Overall, the southern parts of Thailand, particularly the Andaman Coast, get the most rain: around 2,400 millimeters every year, compared with the central and northern regions of Thailand, both of which get around 1,400 millimeters.

Reference: The Tourism Authority of Thailand (TAT)

Population


The vast majority (roughly 80%) of Thailand’s nearly 65 million citizens are ethnically Thai. The remainder consists primarily of peoples of Chinese, Indian, Malay, Mon, Khmer, Burmese, and Lao decent. Of the 7 million citizens who live in the capital city, Bangkok, there is a greater diversity of ethnicities, including a large number of expatriate residents from across the globe. Other geographic distinctions of the population include a Muslim majority in the south near the Malaysian border, and hill tribe ethnic groups, such as the Hmong and Karen, who live in the northern mountains.

Reference: The Tourism Authority of Thailand (TAT)

Religion


While roughly 95% of the Thai people are practitioners of Theravada Buddhism, the official religion of Thailand, religious tolerance is both customary in Thailand and protected by the constitution.  By its very nature however, Buddhism, which is based on the teachings of the Buddha, “the enlightened one” (nee Siddhartha Gautama), is a compassionate and tolerant religion, the aim of which is the alleviation of suffering. Consequently, Thai people are very respectful of the religious beliefs of others and are very open toward discussing their Buddhist values with visitors.  In fact, there are many opportunities in Thailand to visit Buddhist temples to learn about or study Buddhism and perhaps to learn to meditate.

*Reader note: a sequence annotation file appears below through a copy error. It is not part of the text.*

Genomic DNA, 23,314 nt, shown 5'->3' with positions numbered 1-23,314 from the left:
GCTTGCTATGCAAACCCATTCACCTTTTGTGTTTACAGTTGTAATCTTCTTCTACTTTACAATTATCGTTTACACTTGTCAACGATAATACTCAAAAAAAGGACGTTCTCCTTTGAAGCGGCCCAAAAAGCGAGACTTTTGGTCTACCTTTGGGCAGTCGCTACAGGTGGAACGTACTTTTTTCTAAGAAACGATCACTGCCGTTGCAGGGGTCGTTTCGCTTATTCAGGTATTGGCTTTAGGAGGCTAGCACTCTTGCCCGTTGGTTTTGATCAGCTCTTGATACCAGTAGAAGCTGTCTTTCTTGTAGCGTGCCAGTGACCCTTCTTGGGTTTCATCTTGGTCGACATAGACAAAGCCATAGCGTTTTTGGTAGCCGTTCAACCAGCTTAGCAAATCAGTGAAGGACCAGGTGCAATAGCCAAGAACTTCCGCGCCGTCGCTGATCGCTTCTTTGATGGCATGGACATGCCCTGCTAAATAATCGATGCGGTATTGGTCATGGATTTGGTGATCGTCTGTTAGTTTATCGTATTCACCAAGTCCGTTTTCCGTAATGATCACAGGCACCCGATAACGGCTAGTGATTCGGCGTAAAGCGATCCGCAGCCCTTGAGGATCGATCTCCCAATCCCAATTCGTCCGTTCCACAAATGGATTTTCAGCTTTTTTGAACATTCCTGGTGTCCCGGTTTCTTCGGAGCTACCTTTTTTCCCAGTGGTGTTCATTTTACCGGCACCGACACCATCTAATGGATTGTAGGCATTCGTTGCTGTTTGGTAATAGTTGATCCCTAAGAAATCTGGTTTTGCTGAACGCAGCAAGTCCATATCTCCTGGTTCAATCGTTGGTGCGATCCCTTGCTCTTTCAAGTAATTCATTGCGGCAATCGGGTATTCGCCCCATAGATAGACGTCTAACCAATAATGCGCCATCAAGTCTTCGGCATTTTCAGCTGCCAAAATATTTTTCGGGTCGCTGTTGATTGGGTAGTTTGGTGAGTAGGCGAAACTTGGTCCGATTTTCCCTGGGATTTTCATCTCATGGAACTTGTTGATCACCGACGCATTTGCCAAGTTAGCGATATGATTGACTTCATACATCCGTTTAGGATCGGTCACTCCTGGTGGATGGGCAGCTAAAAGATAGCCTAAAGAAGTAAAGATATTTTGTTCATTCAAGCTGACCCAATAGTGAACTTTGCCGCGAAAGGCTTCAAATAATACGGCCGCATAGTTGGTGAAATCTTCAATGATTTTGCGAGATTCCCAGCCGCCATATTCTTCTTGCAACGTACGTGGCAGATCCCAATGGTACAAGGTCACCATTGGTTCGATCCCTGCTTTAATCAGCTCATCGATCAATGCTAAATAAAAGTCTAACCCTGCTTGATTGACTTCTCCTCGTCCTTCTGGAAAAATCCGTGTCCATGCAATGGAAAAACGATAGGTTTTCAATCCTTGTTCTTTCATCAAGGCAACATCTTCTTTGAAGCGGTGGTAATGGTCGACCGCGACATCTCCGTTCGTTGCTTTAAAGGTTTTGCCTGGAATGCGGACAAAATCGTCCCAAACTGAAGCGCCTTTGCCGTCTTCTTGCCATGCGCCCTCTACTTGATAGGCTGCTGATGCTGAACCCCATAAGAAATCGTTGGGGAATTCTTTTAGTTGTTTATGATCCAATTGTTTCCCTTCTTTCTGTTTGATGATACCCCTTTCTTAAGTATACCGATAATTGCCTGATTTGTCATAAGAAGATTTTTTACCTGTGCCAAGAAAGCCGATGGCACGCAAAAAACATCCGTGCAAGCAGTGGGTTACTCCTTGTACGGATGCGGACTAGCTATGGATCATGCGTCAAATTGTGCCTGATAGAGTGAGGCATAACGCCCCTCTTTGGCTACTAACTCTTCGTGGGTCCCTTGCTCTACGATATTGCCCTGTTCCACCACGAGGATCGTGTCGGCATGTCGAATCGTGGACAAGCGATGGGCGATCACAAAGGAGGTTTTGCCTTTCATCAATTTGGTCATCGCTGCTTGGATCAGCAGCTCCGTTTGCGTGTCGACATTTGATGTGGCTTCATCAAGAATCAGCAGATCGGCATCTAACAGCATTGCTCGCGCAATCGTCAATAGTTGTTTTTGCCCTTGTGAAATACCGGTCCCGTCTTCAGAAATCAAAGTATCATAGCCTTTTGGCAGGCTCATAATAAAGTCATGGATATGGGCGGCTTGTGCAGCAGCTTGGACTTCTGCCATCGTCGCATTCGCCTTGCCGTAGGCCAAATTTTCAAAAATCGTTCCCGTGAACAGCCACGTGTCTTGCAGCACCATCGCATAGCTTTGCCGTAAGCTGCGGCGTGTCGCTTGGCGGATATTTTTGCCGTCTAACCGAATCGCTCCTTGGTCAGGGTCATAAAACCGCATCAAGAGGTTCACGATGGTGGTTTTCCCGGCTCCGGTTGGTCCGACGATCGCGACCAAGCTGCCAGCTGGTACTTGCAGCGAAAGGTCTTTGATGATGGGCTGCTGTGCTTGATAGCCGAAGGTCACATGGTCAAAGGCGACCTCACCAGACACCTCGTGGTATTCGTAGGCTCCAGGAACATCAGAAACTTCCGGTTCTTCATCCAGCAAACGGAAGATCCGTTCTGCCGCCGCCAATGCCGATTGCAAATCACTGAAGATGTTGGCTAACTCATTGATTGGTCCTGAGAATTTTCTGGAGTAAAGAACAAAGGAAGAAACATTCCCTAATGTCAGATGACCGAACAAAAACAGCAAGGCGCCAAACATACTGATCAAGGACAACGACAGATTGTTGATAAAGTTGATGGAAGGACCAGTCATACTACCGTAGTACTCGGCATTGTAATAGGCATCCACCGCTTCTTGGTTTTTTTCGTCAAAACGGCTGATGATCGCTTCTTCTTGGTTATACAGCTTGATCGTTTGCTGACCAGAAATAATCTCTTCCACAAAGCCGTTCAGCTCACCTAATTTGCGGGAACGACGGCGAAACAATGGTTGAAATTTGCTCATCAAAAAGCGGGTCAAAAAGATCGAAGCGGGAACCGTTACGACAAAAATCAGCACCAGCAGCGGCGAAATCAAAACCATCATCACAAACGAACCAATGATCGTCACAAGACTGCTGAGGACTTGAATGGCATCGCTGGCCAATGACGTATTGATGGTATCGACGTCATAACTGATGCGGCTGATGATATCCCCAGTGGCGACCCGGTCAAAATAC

Religion in Thailand pervades many aspects of Thai life and senior monks are highly revered; it is not uncommon to see their images adorning walls of businesses or homes or upon ornaments inside of taxi cabs. In many towns and villages the neighborhood wat (temple) is the heart of social and religious life. Buddhist holidays occur regularly throughout the year (particularly on days with full moons) and many Thai people go to the wat on these and other important days to pay homage to the Buddha and give alms to monks in order to make merit for themselves.